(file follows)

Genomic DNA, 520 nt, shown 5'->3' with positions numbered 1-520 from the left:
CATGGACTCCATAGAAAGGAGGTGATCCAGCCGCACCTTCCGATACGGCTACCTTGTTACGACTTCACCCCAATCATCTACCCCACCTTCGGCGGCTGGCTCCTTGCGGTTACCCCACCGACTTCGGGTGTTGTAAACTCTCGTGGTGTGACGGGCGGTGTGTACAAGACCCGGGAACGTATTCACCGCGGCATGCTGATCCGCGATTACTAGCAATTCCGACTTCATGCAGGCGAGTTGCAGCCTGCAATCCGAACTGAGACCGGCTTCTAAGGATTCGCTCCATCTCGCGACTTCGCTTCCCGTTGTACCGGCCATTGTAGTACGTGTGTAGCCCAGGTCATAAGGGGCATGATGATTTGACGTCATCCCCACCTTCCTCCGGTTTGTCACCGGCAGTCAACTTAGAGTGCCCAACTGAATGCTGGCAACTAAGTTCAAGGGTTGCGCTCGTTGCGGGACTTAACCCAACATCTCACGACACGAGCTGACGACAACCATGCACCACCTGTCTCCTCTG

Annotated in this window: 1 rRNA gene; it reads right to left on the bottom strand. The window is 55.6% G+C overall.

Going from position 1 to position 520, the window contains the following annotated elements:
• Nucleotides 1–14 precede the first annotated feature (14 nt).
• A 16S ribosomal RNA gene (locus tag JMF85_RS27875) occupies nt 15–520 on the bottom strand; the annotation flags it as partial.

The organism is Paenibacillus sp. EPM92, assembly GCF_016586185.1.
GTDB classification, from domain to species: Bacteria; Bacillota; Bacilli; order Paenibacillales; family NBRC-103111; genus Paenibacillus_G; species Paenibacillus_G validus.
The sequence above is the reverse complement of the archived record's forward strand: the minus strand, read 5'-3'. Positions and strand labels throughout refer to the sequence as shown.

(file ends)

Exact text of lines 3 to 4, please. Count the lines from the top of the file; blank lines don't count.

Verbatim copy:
Annotated in this window: 1 rRNA gene; it reads right to left on the bottom strand. The window is 55.6% G+C overall.

Going from position 1 to position 520, the window contains the following annotated elements: